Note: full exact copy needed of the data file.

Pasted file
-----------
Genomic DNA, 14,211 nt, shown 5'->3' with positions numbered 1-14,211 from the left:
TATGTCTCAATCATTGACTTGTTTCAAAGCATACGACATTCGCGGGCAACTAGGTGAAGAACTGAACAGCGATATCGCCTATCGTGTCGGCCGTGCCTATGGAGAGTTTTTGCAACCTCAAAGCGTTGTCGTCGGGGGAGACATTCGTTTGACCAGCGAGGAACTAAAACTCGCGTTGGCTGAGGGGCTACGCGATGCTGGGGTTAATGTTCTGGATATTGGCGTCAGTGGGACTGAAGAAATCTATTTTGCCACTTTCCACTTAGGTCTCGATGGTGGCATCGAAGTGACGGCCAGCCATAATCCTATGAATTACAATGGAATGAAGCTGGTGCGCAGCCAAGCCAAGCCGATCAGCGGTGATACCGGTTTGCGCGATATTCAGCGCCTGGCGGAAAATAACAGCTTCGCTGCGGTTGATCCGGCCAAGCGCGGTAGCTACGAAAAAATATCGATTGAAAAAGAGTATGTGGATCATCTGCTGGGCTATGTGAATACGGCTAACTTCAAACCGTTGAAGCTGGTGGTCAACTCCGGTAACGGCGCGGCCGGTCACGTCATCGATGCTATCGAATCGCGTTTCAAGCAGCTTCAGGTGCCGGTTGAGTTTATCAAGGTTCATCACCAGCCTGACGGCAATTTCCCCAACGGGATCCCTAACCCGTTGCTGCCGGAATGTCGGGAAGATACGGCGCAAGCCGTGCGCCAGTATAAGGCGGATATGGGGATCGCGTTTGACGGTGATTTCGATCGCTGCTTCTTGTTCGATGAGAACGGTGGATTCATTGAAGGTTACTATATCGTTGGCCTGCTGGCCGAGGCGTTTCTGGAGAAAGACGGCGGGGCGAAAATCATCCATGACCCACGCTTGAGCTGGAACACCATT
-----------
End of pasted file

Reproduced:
Genomic DNA, 14,211 nt, shown 5'->3' with positions numbered 1-14,211 from the left:
TATGTCTCAATCATTGACTTGTTTCAAAGCATACGACATTCGCGGGCAACTAGGTGAAGAACTGAACAGCGATATCGCCTATCGTGTCGGCCGTGCCTATGGAGAGTTTTTGCAACCTCAAAGCGTTGTCGTCGGGGGAGACATTCGTTTGACCAGCGAGGAACTAAAACTCGCGTTGGCTGAGGGGCTACGCGATGCTGGGGTTAATGTTCTGGATATTGGCGTCAGTGGGACTGAAGAAATCTATTTTGCCACTTTCCACTTAGGTCTCGATGGTGGCATCGAAGTGACGGCCAGCCATAATCCTATGAATTACAATGGAATGAAGCTGGTGCGCAGCCAAGCCAAGCCGATCAGCGGTGATACCGGTTTGCGCGATATTCAGCGCCTGGCGGAAAATAACAGCTTCGCTGCGGTTGATCCGGCCAAGCGCGGTAGCTACGAAAAAATATCGATTGAAAAAGAGTATGTGGATCATCTGCTGGGCTATGTGAATACGGCTAACTTCAAACCGTTGAAGCTGGTGGTCAACTCCGGTAACGGCGCGGCCGGTCACGTCATCGATGCTATCGAATCGCGTTTCAAGCAGCTTCAGGTGCCGGTTGAGTTTATCAAGGTTCATCACCAGCCTGACGGCAATTTCCCCAACGGGATCCCTAACCCGTTGCTGCCGGAATGTCGGGAAGATACGGCGCAAGCCGTGCGCCAGTATAAGGCGGATATGGGGATCGCGTTTGACGGTGATTTCGATCGCTGCTTCTTGTTCGATGAGAACGGTGGATTCATTGAAGGTTACTATATCGTTGGCCTGCTGGCCGAGGCGTTTCTGGAGAAAGACGGCGGGGCGAAAATCATCCATGACCCACGCTTGAGCTGGAACACCATT